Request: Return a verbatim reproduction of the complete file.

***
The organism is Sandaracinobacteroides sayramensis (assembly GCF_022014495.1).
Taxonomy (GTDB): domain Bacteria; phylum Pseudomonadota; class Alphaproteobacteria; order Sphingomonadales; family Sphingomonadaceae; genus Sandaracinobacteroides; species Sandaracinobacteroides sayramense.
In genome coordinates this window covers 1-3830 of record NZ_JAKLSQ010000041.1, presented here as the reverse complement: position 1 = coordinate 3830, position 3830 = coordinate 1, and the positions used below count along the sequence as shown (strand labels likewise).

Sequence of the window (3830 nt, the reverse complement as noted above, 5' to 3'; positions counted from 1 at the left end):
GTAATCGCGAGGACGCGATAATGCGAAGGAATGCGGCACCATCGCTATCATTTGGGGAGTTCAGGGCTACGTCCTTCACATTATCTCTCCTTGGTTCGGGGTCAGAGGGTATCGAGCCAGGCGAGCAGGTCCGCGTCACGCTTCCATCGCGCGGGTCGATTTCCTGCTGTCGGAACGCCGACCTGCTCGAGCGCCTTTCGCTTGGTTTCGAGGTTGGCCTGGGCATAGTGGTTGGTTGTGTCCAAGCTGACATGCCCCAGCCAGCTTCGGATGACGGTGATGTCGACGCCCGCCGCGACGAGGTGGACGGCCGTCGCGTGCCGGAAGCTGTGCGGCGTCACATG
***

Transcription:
The organism is Sandaracinobacteroides sayramensis (assembly GCF_022014495.1).
Taxonomy (GTDB): domain Bacteria; phylum Pseudomonadota; class Alphaproteobacteria; order Sphingomonadales; family Sphingomonadaceae; genus Sandaracinobacteroides; species Sandaracinobacteroides sayramense.
In genome coordinates this window covers 1-3830 of record NZ_JAKLSQ010000041.1, presented here as the reverse complement: position 1 = coordinate 3830, position 3830 = coordinate 1, and the positions used below count along the sequence as shown (strand labels likewise).

Sequence of the window (3830 nt, the reverse complement as noted above, 5' to 3'; positions counted from 1 at the left end):
GTAATCGCGAGGACGCGATAATGCGAAGGAATGCGGCACCATCGCTATCATTTGGGGAGTTCAGGGCTACGTCCTTCACATTATCTCTCCTTGGTTCGGGGTCAGAGGGTATCGAGCCAGGCGAGCAGGTCCGCGTCACGCTTCCATCGCGCGGGTCGATTTCCTGCTGTCGGAACGCCGACCTGCTCGAGCGCCTTTCGCTTGGTTTCGAGGTTGGCCTGGGCATAGTGGTTGGTTGTGTCCAAGCTGACATGCCCCAGCCAGCTTCGGATGACGGTGATGTCGACGCCCGCCGCGACGAGGTGGACGGCCGTCGCGTGCCGGAAGCTGTGCGGCGTCACATG